Healthy Eating: A Quick Guide in 5 Steps

Intuitive eating
Healthy eating
table avec fruits et jus

In the era of the web and social media, there is an abundance of nutrition information circulating. It can be challenging to navigate and know what to do to adopt a healthy eating pattern. Eating well should not be complicated. Here are some fundamental principles to apply in your daily life.

1. Eat a Variety of Foods:

Varying your diet allows you to obtain a range of nutrients, flavors, and textures. Eating the same foods repeatedly can lead to dietary monotony and make it difficult to maintain healthy habits. You can diversify your fruits, vegetables (opt for a variety of colors to obtain different nutrients), whole grains (quinoa, barley, millet, buckwheat, rice, wheat, spelt, oats, etc.), and protein sources (fish, poultry, meat, eggs, tofu, legumes, tempeh, seitan, textured vegetable protein).

Explore different recipes and cooking methods: experiment with various seasonings, marinades, sauces, and cooking techniques like sautéing, steaming, or slow cooking. Check our recipe section for more ideas. You can also ask your loved ones or colleagues for their favorite recipes to inspire you.

2. Avoid Ultra-Processed Foods and Cook Basic Ingredients:

The more you cook at home, the better control you have over what you consume. At the grocery store, focus on fresh foods found around the perimeter and minimize your purchases from the center aisles (except for staple items like flour, grains, oil, and spices). Choose foods with short and understandable ingredient lists. Do you typically cook with pyrophosphate? No! So, opt for foods that don't contain it. You can also compare the ingredient list of a product to the ingredients used in a homemade recipe. If the product has three times more ingredients than your recipe, it's likely due to unnecessary additives.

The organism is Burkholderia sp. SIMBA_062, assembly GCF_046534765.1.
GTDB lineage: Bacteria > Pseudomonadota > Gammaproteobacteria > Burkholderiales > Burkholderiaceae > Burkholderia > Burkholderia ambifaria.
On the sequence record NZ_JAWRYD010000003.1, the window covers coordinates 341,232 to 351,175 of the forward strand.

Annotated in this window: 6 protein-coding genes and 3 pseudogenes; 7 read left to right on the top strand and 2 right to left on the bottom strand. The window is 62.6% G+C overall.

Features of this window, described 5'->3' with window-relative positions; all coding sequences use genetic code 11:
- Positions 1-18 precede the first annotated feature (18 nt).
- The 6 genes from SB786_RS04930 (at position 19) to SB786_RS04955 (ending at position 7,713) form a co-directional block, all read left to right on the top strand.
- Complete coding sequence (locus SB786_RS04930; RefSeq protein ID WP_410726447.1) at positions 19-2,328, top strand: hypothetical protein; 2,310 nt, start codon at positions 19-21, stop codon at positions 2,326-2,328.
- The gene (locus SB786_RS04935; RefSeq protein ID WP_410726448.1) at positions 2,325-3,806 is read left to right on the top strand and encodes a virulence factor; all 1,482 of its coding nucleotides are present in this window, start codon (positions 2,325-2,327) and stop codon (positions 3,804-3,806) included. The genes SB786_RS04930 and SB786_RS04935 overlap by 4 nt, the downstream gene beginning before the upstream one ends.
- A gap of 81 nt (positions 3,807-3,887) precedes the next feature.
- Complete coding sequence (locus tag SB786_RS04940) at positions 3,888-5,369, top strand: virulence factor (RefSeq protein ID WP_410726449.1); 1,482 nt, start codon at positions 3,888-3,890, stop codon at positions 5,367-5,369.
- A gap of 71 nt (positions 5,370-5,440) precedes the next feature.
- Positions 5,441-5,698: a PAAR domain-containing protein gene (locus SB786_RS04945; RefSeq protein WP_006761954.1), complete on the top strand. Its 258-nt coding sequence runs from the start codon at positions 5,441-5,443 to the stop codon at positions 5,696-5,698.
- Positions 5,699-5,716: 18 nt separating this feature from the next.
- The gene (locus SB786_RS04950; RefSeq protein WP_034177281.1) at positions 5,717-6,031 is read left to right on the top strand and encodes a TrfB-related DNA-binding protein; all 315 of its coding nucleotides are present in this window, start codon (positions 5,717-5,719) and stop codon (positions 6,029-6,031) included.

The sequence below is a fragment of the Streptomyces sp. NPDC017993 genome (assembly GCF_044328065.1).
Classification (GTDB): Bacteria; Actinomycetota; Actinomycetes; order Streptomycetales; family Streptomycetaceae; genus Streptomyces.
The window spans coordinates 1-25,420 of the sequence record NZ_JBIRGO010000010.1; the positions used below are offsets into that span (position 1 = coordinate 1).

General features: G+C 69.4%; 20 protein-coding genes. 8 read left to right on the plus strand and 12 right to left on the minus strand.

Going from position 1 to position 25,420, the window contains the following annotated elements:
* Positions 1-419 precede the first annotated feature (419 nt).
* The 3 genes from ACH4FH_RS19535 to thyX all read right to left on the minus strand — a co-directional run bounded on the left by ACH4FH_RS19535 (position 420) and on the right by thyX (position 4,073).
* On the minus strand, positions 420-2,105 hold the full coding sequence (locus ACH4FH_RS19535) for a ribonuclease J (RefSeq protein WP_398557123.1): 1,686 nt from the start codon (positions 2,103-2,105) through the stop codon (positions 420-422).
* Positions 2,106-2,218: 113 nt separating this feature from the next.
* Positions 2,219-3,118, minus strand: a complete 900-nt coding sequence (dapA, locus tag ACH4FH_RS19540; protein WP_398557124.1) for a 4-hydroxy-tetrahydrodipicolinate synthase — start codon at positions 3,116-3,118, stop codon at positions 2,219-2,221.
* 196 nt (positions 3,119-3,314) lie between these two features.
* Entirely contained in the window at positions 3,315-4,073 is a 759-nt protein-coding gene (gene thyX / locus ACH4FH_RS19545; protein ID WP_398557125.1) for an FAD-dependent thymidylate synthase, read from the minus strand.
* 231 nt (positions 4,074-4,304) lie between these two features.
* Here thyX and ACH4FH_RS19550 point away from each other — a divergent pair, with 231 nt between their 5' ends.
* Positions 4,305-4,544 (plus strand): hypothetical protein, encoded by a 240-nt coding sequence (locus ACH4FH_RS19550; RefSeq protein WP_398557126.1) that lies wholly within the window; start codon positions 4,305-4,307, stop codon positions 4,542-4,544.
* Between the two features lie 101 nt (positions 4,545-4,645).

3. Eat More Plant-Based Foods:

Without necessarily adopting a fully plant-based diet, increasing the intake of plant-based foods and reducing the consumption of animal products is associated with better health outcomes. In fact, meat or your protein source should only occupy a quarter of your plate, while vegetables should fill half of it. Make room for whole grains (barley, quinoa, millet, buckwheat, whole wheat, oats, spelt), legumes, nuts, and seeds. Plant-based foods are rich in fiber, which contributes to satiety and supports healthy digestion.

4. Listen to Your Hunger and Fullness Cues:

No need to count portions when you rely on the signals your body sends to meet its needs. Eat when moderately hungry and stop eating when the hunger subsides. If you struggle to recognize these signals, reflect on a few points. Am I eating too quickly? Am I multitasking while eating (working, watching TV, using my phone)? Do I always finish my plate out of habit, regardless of my hunger level? During meals, it's important to focus on what you're eating and the signals your body is sending. Turn off screens and take a break from work. Take 20 minutes to eat, allowing yourself to better sense satiety and to taste and savor your food. You'll feel satisfied with smaller portions.

5. Hydrate with Water:

Water should be your primary beverage of choice. Try to avoid sugary drinks (fruit juices, sodas) or sugar substitutes (even if they don't contain actual sugar, they contribute to maintaining a sweet taste preference). Sweetened beverages have a low capacity to provide a feeling of fullness due to the absence of fiber, leading to high calorie intake without realizing it. Opt for water first. If you prefer flavored water, here's a recipe to try. Moderate amounts of tea, herbal tea, or coffee can also contribute to hydration.

Remember, these principles should be tailored to your individual needs and preferences. For personalized guidance, consult a registered dietitian who can provide expert advice based on your specific circumstances.

Registered Dietitian Nutritionist